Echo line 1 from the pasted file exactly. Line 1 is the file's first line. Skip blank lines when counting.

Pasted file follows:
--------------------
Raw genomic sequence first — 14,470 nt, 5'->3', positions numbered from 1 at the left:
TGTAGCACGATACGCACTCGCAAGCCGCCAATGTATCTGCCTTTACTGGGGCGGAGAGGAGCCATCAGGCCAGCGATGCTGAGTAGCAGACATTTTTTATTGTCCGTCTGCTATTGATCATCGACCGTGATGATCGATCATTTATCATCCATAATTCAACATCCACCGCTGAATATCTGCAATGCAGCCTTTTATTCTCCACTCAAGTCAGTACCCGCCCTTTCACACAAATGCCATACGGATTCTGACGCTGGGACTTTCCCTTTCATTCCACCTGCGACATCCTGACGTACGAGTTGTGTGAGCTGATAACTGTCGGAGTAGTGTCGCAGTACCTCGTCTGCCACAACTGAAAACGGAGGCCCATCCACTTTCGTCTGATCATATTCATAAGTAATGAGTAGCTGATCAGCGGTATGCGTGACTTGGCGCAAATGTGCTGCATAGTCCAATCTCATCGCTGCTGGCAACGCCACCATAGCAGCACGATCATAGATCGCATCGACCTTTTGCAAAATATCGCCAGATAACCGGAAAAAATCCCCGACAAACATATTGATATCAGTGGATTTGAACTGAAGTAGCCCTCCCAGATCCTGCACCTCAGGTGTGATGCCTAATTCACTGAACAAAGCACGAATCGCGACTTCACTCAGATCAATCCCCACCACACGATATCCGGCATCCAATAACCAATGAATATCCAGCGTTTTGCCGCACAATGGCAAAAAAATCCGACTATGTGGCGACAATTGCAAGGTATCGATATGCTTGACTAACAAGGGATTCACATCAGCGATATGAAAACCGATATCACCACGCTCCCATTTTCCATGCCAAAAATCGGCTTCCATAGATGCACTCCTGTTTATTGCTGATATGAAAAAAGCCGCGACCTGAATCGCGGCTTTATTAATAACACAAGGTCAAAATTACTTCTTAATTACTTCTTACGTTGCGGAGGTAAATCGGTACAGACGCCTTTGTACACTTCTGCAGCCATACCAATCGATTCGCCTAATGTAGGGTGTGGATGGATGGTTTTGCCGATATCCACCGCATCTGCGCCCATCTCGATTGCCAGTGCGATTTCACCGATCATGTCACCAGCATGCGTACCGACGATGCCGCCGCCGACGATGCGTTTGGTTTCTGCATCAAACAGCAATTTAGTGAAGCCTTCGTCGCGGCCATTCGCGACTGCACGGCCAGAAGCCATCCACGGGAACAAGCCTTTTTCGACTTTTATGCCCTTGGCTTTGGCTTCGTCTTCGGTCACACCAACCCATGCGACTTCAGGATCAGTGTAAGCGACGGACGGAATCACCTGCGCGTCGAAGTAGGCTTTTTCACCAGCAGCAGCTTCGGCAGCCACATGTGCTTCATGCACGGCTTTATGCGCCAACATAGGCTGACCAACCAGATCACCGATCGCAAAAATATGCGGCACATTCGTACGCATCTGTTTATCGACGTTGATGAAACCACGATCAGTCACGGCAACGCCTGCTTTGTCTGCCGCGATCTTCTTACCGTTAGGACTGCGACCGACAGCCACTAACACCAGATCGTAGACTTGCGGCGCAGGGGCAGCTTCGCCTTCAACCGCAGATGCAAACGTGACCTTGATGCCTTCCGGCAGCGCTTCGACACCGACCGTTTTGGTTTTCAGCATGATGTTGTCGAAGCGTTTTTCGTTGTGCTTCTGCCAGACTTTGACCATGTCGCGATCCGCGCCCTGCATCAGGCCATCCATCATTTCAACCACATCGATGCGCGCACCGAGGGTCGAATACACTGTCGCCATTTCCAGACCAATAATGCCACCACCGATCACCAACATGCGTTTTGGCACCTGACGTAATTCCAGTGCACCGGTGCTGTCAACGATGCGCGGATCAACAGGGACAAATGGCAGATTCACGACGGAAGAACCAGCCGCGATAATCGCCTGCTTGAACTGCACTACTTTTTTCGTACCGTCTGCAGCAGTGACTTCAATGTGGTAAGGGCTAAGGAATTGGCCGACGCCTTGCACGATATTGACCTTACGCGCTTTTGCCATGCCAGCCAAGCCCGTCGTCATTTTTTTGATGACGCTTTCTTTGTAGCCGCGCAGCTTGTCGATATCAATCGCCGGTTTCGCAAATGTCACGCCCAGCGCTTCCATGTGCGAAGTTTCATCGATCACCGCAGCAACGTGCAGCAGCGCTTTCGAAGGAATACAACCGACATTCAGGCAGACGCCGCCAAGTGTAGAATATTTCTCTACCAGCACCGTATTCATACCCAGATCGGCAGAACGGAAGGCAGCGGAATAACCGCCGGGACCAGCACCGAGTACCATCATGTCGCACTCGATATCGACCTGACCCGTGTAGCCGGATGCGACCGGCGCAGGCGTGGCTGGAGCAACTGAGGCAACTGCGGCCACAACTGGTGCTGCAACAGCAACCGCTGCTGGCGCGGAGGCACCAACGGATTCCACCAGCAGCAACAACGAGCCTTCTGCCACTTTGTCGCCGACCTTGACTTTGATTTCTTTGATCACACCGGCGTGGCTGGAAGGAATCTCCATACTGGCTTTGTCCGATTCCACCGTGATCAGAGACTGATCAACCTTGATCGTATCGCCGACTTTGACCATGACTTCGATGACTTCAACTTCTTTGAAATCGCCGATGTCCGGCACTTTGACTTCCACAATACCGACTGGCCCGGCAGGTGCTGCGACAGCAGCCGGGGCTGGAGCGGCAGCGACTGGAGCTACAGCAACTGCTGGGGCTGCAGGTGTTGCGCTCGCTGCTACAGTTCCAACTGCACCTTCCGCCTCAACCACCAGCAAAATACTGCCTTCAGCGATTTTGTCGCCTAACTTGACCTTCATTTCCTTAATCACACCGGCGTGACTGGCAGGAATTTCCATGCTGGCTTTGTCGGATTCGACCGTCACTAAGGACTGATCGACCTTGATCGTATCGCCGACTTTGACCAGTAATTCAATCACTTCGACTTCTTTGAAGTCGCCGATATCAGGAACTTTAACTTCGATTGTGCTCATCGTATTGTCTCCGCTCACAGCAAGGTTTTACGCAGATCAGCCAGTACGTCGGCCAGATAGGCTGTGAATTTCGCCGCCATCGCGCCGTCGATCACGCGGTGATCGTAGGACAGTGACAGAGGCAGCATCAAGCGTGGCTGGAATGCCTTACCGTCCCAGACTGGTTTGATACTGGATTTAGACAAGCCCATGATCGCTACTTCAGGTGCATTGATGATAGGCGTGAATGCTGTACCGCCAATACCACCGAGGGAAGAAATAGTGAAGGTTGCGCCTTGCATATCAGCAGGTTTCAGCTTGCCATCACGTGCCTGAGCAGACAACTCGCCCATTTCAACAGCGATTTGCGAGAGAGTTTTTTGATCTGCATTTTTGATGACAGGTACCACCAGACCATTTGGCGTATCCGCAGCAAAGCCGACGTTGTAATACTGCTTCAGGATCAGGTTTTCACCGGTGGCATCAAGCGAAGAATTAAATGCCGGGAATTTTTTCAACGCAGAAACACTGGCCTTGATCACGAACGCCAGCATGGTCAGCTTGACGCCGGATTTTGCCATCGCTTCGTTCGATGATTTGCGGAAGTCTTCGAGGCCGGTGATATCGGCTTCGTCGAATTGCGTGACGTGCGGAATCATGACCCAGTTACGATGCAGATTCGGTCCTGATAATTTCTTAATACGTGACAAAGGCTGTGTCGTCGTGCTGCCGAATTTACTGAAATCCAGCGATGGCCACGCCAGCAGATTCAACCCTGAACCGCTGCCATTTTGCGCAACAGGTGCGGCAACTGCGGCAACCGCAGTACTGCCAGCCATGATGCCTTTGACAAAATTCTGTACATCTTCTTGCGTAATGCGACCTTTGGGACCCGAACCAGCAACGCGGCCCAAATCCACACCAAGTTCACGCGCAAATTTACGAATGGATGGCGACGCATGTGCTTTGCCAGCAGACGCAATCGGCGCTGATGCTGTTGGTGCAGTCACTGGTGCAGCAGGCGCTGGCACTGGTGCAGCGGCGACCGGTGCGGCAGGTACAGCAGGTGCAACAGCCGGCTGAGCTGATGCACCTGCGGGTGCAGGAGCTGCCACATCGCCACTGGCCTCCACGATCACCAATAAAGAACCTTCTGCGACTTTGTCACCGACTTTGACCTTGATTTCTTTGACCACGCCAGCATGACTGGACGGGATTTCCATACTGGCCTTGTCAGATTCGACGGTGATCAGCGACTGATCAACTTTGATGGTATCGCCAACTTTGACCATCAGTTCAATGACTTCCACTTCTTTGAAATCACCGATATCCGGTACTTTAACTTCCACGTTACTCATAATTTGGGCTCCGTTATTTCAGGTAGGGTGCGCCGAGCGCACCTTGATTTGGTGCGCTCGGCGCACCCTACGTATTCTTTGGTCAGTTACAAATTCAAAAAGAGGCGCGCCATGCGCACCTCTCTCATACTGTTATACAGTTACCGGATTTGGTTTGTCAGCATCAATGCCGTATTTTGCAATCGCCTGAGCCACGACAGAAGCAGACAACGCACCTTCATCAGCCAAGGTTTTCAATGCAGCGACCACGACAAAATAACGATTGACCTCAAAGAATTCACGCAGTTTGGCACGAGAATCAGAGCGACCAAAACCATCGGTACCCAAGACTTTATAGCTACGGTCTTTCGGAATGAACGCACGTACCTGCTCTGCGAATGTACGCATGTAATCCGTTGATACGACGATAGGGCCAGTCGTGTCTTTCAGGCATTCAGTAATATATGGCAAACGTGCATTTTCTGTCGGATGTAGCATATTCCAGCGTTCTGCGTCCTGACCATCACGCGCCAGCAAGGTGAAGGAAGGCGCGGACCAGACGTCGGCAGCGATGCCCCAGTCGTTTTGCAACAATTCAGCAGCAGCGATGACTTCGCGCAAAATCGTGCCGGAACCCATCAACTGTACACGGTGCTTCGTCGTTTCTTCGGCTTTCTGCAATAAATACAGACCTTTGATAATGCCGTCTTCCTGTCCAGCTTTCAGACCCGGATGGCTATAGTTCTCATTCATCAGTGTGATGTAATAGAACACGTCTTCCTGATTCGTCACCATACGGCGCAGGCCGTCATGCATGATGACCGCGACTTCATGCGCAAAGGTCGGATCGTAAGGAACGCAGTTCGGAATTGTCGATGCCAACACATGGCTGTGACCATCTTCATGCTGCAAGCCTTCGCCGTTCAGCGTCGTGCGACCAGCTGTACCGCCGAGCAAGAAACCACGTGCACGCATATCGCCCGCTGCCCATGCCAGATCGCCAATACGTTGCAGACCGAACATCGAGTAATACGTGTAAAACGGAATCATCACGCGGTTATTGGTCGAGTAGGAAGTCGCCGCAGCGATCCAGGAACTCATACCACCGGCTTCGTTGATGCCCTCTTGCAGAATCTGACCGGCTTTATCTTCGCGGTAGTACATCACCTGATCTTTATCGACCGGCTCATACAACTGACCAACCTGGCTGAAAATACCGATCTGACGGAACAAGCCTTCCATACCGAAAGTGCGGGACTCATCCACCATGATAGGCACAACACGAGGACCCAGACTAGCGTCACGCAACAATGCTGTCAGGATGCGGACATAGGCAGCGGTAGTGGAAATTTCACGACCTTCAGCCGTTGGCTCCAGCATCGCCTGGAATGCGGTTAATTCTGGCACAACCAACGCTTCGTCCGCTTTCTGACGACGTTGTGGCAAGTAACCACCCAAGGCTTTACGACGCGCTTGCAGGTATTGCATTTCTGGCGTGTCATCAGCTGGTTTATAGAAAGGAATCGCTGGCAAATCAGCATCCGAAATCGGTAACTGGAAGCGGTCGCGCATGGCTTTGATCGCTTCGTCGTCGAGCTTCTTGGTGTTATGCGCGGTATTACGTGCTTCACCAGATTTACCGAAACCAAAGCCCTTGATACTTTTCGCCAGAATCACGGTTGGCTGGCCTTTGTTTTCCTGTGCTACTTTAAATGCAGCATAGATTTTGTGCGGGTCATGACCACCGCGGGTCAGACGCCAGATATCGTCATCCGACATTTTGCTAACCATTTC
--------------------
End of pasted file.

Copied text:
Raw genomic sequence first — 14,470 nt, 5'->3', positions numbered from 1 at the left: